This year’s Labor Day weekend gathering may have taken place under the shadow of nuclear paranoia from headlines about North Korea, but there was an apocalyptic air about the future of the movies as well. For many in the business, Telluride is seen as an exclusive opportunity to test movies’ marketplace potential. Its older, upper-class demographic has long been seen as the core audience that sustains the speciality-film marketplace. If they like a movie, the reasoning goes, a lot of other people will, too. But this time, the idea of people going to see any movies seemed like a particularly uncertain prospect.
As Telluride kicked off, news circulated that “Blue Ruin” and “Green Room” director Jeremy Saulnier would direct the next season of “True Detective,” the latest example of a film-festival breakout turning away from the theatrical arena to embrace a more reliable platform. Even veterans are joining the fray: The festival’s first day of programming included a four-and-a-half hour screening of “Wormwood,” the Netflix miniseries directed by Errol Morris, marking his first major foray into the episodic medium. By Sunday, people were talking about the “Twin Peaks” finale almost as much as Telluride highlights.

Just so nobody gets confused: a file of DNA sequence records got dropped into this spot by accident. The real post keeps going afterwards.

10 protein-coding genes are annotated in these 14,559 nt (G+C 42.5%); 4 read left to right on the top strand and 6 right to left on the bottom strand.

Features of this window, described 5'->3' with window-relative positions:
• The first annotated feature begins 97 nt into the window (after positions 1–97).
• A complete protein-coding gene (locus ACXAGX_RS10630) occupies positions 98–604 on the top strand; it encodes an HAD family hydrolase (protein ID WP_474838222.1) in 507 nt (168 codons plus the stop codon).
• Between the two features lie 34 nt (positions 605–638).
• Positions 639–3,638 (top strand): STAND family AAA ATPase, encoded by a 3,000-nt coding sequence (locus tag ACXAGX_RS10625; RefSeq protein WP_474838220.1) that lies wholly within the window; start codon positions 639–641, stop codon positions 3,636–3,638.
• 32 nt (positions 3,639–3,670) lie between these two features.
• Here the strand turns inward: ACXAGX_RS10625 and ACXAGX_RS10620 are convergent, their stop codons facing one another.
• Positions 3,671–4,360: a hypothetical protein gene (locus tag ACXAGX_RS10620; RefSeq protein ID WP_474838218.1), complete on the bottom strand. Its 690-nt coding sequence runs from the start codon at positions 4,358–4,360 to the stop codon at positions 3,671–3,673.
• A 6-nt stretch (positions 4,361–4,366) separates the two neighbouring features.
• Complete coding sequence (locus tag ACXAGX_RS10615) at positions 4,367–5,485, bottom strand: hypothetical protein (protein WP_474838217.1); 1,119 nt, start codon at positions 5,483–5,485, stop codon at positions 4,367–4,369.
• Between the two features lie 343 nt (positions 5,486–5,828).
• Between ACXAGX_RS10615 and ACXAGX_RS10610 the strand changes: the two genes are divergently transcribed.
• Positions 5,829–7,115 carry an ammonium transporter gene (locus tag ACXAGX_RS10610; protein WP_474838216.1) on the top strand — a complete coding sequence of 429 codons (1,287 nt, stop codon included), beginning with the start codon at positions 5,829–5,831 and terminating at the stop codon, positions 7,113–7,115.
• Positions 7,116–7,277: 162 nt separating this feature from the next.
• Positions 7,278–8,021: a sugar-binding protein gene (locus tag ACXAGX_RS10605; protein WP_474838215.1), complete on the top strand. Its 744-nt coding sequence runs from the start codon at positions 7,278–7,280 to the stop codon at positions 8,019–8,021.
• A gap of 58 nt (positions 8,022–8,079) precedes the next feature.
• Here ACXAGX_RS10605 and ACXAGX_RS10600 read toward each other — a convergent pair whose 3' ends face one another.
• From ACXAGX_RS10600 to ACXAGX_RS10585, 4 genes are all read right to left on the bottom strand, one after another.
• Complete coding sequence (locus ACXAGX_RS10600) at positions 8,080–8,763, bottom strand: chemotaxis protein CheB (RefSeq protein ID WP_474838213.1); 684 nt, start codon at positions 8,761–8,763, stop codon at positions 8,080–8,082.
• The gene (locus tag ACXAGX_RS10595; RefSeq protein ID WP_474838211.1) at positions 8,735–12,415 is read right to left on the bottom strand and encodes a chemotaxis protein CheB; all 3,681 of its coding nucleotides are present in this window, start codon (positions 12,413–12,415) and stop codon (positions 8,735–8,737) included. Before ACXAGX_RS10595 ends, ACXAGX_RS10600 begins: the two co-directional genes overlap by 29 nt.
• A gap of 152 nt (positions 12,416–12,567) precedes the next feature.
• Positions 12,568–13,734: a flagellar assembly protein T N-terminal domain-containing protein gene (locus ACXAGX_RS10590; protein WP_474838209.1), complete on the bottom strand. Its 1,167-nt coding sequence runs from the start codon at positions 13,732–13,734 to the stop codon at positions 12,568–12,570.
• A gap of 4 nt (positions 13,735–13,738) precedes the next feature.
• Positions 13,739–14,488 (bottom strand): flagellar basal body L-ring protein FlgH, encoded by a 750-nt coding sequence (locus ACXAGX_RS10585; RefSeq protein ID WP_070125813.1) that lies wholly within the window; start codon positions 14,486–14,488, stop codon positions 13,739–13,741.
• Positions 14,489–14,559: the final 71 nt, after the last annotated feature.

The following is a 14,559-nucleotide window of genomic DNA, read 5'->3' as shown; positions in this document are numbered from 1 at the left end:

Meanwhile, a handful of studios unveiled enticing new movies that pushed beyond safe commercial expections. Alexander Payne’s “Downsizing” is an occasionally brilliant satire of modern society littered with contemporary anxieties, and Matt Damon delivers a soulful performance as a conflicted loner in a near-futuristic world in which people can shrink themselves to pint-size.
The technology is presented to the world as an environmentally conscious effort to conserve waste, but that’s ultimately less relevant than the movie’s gradual metaphor for the way in which its conflicted protagonist feels marginalized by a world that has nothing to do with him. Audiences divided on Payne’s tragicomic tone applied to broad satiric terrain, but there’s no doubt that the movie serves as the most radical statement released by a studio this year. And that led to questions about whether anyone would bother to pay for a ticket to see it.